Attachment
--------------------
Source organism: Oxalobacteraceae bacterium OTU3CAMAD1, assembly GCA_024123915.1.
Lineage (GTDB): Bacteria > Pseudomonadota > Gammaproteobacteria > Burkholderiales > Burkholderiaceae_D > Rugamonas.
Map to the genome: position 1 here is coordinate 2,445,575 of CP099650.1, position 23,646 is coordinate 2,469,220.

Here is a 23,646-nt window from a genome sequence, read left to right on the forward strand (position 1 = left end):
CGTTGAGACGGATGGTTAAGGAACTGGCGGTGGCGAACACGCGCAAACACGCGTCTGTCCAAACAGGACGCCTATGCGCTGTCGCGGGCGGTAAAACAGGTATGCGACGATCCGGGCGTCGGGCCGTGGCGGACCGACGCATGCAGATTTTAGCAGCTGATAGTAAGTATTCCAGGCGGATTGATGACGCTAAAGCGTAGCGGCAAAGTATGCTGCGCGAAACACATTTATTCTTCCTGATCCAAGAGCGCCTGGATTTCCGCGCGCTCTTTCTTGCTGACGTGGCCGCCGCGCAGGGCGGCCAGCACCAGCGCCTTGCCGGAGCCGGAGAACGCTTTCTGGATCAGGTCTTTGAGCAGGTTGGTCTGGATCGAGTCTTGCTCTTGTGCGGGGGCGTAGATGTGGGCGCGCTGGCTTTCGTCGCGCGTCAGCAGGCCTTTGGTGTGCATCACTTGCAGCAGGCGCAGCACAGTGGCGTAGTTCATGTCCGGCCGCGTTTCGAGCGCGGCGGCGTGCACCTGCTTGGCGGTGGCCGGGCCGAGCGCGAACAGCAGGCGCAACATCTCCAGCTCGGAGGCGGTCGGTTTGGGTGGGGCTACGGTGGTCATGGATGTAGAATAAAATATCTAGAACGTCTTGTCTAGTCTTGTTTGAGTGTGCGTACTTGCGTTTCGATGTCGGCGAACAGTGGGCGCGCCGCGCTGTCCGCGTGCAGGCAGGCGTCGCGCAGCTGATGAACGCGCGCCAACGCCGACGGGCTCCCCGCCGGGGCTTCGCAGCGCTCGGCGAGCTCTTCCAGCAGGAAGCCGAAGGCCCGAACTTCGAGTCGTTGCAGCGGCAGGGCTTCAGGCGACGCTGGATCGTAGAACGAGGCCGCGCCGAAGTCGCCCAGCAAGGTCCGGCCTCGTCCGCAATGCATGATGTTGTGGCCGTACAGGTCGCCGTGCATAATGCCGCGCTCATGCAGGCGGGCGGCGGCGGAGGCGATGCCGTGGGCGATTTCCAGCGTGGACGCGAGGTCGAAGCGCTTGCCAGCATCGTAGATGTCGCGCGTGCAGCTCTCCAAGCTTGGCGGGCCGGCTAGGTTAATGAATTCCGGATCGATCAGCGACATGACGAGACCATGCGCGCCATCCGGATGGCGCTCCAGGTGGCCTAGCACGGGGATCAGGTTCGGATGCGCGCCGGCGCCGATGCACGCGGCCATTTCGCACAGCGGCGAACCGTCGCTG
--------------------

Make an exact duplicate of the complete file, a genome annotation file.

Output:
Source organism: Oxalobacteraceae bacterium OTU3CAMAD1, assembly GCA_024123915.1.
Lineage (GTDB): Bacteria > Pseudomonadota > Gammaproteobacteria > Burkholderiales > Burkholderiaceae_D > Rugamonas.
Map to the genome: position 1 here is coordinate 2,445,575 of CP099650.1, position 23,646 is coordinate 2,469,220.

Here is a 23,646-nt window from a genome sequence, read left to right on the forward strand (position 1 = left end):
CGTTGAGACGGATGGTTAAGGAACTGGCGGTGGCGAACACGCGCAAACACGCGTCTGTCCAAACAGGACGCCTATGCGCTGTCGCGGGCGGTAAAACAGGTATGCGACGATCCGGGCGTCGGGCCGTGGCGGACCGACGCATGCAGATTTTAGCAGCTGATAGTAAGTATTCCAGGCGGATTGATGACGCTAAAGCGTAGCGGCAAAGTATGCTGCGCGAAACACATTTATTCTTCCTGATCCAAGAGCGCCTGGATTTCCGCGCGCTCTTTCTTGCTGACGTGGCCGCCGCGCAGGGCGGCCAGCACCAGCGCCTTGCCGGAGCCGGAGAACGCTTTCTGGATCAGGTCTTTGAGCAGGTTGGTCTGGATCGAGTCTTGCTCTTGTGCGGGGGCGTAGATGTGGGCGCGCTGGCTTTCGTCGCGCGTCAGCAGGCCTTTGGTGTGCATCACTTGCAGCAGGCGCAGCACAGTGGCGTAGTTCATGTCCGGCCGCGTTTCGAGCGCGGCGGCGTGCACCTGCTTGGCGGTGGCCGGGCCGAGCGCGAACAGCAGGCGCAACATCTCCAGCTCGGAGGCGGTCGGTTTGGGTGGGGCTACGGTGGTCATGGATGTAGAATAAAATATCTAGAACGTCTTGTCTAGTCTTGTTTGAGTGTGCGTACTTGCGTTTCGATGTCGGCGAACAGTGGGCGCGCCGCGCTGTCCGCGTGCAGGCAGGCGTCGCGCAGCTGATGAACGCGCGCCAACGCCGACGGGCTCCCCGCCGGGGCTTCGCAGCGCTCGGCGAGCTCTTCCAGCAGGAAGCCGAAGGCCCGAACTTCGAGTCGTTGCAGCGGCAGGGCTTCAGGCGACGCTGGATCGTAGAACGAGGCCGCGCCGAAGTCGCCCAGCAAGGTCCGGCCTCGTCCGCAATGCATGATGTTGTGGCCGTACAGGTCGCCGTGCATAATGCCGCGCTCATGCAGGCGGGCGGCGGCGGAGGCGATGCCGTGGGCGATTTCCAGCGTGGACGCGAGGTCGAAGCGCTTGCCAGCATCGTAGATGTCGCGCGTGCAGCTCTCCAAGCTTGGCGGGCCGGCTAGGTTAATGAATTCCGGATCGATCAGCGACATGACGAGACCATGCGCGCCATCCGGATGGCGCTCCAGGTGGCCTAGCACGGGGATCAGGTTCGGATGCGCGCCGGCGCCGATGCACGCGGCCATTTCGCACAGCGGCGAACCGTCGCTG